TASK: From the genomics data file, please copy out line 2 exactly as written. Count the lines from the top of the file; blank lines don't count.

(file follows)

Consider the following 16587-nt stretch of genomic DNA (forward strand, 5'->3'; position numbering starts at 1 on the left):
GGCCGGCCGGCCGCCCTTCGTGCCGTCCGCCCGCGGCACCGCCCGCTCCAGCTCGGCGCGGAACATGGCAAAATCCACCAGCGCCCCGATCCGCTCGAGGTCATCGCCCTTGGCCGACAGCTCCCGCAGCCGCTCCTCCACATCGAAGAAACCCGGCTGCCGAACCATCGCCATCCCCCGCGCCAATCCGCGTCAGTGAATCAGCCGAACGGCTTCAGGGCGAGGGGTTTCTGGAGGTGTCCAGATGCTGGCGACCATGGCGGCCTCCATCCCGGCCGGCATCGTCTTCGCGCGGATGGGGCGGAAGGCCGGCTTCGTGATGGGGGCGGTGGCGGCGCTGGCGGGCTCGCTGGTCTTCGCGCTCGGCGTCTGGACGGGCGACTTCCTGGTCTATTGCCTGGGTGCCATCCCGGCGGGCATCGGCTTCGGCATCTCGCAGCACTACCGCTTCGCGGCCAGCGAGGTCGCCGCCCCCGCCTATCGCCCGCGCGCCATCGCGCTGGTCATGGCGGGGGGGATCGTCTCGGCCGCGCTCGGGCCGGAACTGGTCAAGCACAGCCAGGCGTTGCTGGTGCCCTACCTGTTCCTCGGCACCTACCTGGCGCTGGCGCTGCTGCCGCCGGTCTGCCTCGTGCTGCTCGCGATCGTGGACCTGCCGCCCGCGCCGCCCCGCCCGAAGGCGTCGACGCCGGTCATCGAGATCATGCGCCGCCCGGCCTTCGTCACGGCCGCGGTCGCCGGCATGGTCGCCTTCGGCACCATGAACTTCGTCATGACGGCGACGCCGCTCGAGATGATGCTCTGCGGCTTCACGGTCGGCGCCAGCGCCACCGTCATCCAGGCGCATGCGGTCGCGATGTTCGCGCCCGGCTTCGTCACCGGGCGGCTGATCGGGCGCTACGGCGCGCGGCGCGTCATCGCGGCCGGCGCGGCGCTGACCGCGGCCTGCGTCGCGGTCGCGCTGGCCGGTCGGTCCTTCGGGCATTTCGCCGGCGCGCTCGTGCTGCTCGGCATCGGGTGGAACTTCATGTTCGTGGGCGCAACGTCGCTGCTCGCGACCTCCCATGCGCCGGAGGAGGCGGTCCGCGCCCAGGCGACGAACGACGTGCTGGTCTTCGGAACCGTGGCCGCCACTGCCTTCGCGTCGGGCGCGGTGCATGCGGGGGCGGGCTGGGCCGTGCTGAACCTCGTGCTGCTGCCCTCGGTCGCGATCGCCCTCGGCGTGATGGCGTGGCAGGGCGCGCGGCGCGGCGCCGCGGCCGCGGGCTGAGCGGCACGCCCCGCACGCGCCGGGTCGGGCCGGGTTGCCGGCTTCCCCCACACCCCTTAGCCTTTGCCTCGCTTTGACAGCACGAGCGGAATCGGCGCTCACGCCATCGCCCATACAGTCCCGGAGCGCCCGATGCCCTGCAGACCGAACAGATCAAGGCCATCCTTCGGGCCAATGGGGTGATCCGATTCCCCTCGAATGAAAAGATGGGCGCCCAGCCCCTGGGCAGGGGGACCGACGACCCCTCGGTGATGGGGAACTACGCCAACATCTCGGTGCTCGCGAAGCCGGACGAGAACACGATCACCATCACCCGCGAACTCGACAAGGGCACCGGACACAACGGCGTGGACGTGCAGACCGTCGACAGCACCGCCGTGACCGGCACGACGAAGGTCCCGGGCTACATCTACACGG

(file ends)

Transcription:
GGCCGGCCGGCCGCCCTTCGTGCCGTCCGCCCGCGGCACCGCCCGCTCCAGCTCGGCGCGGAACATGGCAAAATCCACCAGCGCCCCGATCCGCTCGAGGTCATCGCCCTTGGCCGACAGCTCCCGCAGCCGCTCCTCCACATCGAAGAAACCCGGCTGCCGAACCATCGCCATCCCCCGCGCCAATCCGCGTCAGTGAATCAGCCGAACGGCTTCAGGGCGAGGGGTTTCTGGAGGTGTCCAGATGCTGGCGACCATGGCGGCCTCCATCCCGGCCGGCATCGTCTTCGCGCGGATGGGGCGGAAGGCCGGCTTCGTGATGGGGGCGGTGGCGGCGCTGGCGGGCTCGCTGGTCTTCGCGCTCGGCGTCTGGACGGGCGACTTCCTGGTCTATTGCCTGGGTGCCATCCCGGCGGGCATCGGCTTCGGCATCTCGCAGCACTACCGCTTCGCGGCCAGCGAGGTCGCCGCCCCCGCCTATCGCCCGCGCGCCATCGCGCTGGTCATGGCGGGGGGGATCGTCTCGGCCGCGCTCGGGCCGGAACTGGTCAAGCACAGCCAGGCGTTGCTGGTGCCCTACCTGTTCCTCGGCACCTACCTGGCGCTGGCGCTGCTGCCGCCGGTCTGCCTCGTGCTGCTCGCGATCGTGGACCTGCCGCCCGCGCCGCCCCGCCCGAAGGCGTCGACGCCGGTCATCGAGATCATGCGCCGCCCGGCCTTCGTCACGGCCGCGGTCGCCGGCATGGTCGCCTTCGGCACCATGAACTTCGTCATGACGGCGACGCCGCTCGAGATGATGCTCTGCGGCTTCACGGTCGGCGCCAGCGCCACCGTCATCCAGGCGCATGCGGTCGCGATGTTCGCGCCCGGCTTCGTCACCGGGCGGCTGATCGGGCGCTACGGCGCGCGGCGCGTCATCGCGGCCGGCGCGGCGCTGACCGCGGCCTGCGTCGCGGTCGCGCTGGCCGGTCGGTCCTTCGGGCATTTCGCCGGCGCGCTCGTGCTGCTCGGCATCGGGTGGAACTTCATGTTCGTGGGCGCAACGTCGCTGCTCGCGACCTCCCATGCGCCGGAGGAGGCGGTCCGCGCCCAGGCGACGAACGACGTGCTGGTCTTCGGAACCGTGGCCGCCACTGCCTTCGCGTCGGGCGCGGTGCATGCGGGGGCGGGCTGGGCCGTGCTGAACCTCGTGCTGCTGCCCTCGGTCGCGATCGCCCTCGGCGTGATGGCGTGGCAGGGCGCGCGGCGCGGCGCCGCGGCCGCGGGCTGAGCGGCACGCCCCGCACGCGCCGGGTCGGGCCGGGTTGCCGGCTTCCCCCACACCCCTTAGCCTTTGCCTCGCTTTGACAGCACGAGCGGAATCGGCGCTCACGCCATCGCCCATACAGTCCCGGAGCGCCCGATGCCCTGCAGACCGAACAGATCAAGGCCATCCTTCGGGCCAATGGGGTGATCCGATTCCCCTCGAATGAAAAGATGGGCGCCCAGCCCCTGGGCAGGGGGACCGACGACCCCTCGGTGATGGGGAACTACGCCAACATCTCGGTGCTCGCGAAGCCGGACGAGAACACGATCACCATCACCCGCGAACTCGACAAGGGCACCGGACACAACGGCGTGGACGTGCAGACCGTCGACAGCACCGCCGTGACCGGCACGACGAAGGTCCCGGGCTACATCTACACGG